Audible.  Not free, but legal audio books.  Great selection.  I’ve never actually used Audible because my library has a pretty good catalog, but I know people that swear by it.

-iTunes.  Not free either, but if you’re into the whole Apple thing, this might be the way to go.  I am not into Apple, so I do not do iTunes.  I tried it once when I had a gift card.  It made me mad.  Things were thrown.

Pirate Bay/other torrenting websites.  Not technically legal.  I would *never* tell you to download your favorite books from this website.  I would *never* say to use uTorrent as bit torrent client to download these books.  Pirate Bay… not even once.

Anyway, however you get it, try giving an audio book a listen.  Start with something fun and light (War and Peace might be a little much at first).  You might be surprised.


I like a good intricate pattern as much as the next person.  One that I can really sink my teeth into, one that really takes all of my attention.

I also like patterns with acres and acres of stockinet stitch.  I love the way stockinet stitch feels and looks, all smooth and uniform, and I enjoy being able to totally zone out while my hands are hard at work.  I will be watching TV, or chatting with a friend, then I look down and Hey! I’ve got 6 more inches of stockinet.  It’s rather pleasing.

If a pattern is particularly simple (like the Boyfriend Scarf), just a tube of knitting, I can even read if I have a hands-free way of wrangling my book.  It’s hard to do with a paper book, but with an e-reader (a Kindle or the like), it’s totally manageable.  You can just leave your book out on your table and lean over it to read, but it’s much more pleasant with my handy-dandy, virtually free bookstand.  Also, if you don’t want to read while knitting, you can totally use this bookstand for your other hands-free book reading needs.



1 Wire Hanger (the cheap-o kind you get from the cleaners.  I’ve never actually taken anything to the dry cleaners, but I still have about a million of these hangers at my house.  I think they multiply when I’m not looking)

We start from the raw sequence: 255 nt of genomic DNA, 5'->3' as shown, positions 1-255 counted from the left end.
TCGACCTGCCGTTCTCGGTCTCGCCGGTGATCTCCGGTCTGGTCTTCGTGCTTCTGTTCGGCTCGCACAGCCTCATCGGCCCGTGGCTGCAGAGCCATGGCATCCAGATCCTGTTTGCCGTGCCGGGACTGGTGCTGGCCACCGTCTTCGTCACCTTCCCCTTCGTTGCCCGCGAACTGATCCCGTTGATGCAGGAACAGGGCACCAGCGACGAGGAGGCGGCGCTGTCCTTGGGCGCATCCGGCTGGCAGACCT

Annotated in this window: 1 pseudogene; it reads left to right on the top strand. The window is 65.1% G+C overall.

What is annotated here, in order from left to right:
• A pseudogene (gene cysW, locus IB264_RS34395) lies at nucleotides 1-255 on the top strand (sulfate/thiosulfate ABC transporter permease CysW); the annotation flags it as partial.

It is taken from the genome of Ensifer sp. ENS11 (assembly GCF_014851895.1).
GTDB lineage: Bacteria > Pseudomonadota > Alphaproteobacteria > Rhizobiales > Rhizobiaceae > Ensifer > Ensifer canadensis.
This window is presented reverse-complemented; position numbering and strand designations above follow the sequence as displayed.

1 E-Reader


1. Bend the hanger into a V-shape, making sure that the two arms are roughly even, smoothing out the “shoulders.”


2. Bend the hook closed.  This will become the back leg of the stand.


3. Bend the back leg down, so that it is at a roughly 90 degree angle with the arms.


4. Bend the last 2 or 3 inches of the arms upward, giving your e-reader a nice little seat.


5. Adjust all the parts of the book stand until it sits nice and even.



Bus Knitting

I just got a new job, and it’s fantastic, and I’m SOOO glad that I am done with my old job.  You have no idea.  My old job was a mind-numbing clerical job in the HR department of a large corporation that will remain nameless.  My entire job consisted of making schedules for interviewing candidates.  It was like herding literally thousands of cats.  All day.   Every day.   And when it wasn’t terribly stressful and frustrating, it was deadly boring.  My boss actually told me to watch Netflix at work when it got boring.  Terrible.

But, enough complaining.    There was something that I really enjoyed about this job that I miss.  The commute.  My job was waaaaay on the other side of Lake Washington, which was an hour bus ride each way.  This sounds terrible, but it totally wasn’t.  It was great!  Daily set quiet time with my knitting.  I would put in my headphones and knit away.

I used to be weird about knitting in public, always afraid that someone would call me out on it and make fun of me or something (I was an awkward teenager.  I am now an awkward adult, but I care about my awkwardness less).   But you know, these days no one gives you a second look, unless they are also a knitter.  Once I was sitting in a coffee shop working on a sweater and listening to an audiobook when a complete stranger came up to me and started chatting.  She took one look at the knitting in my hands and correctly identified the pattern and complimented my yarn choice.   It was delightful.

Anyway, this is a round-about way of saying that knitting on the bus is good.  If you have the opportunity to commute on a bus, do it.  And bring your knitting.

Also, as a bonus, no matter how pleasant you look, almost no one will sit next to you on the bus when you’re knitting, so you’ll often get the seat all to yourself.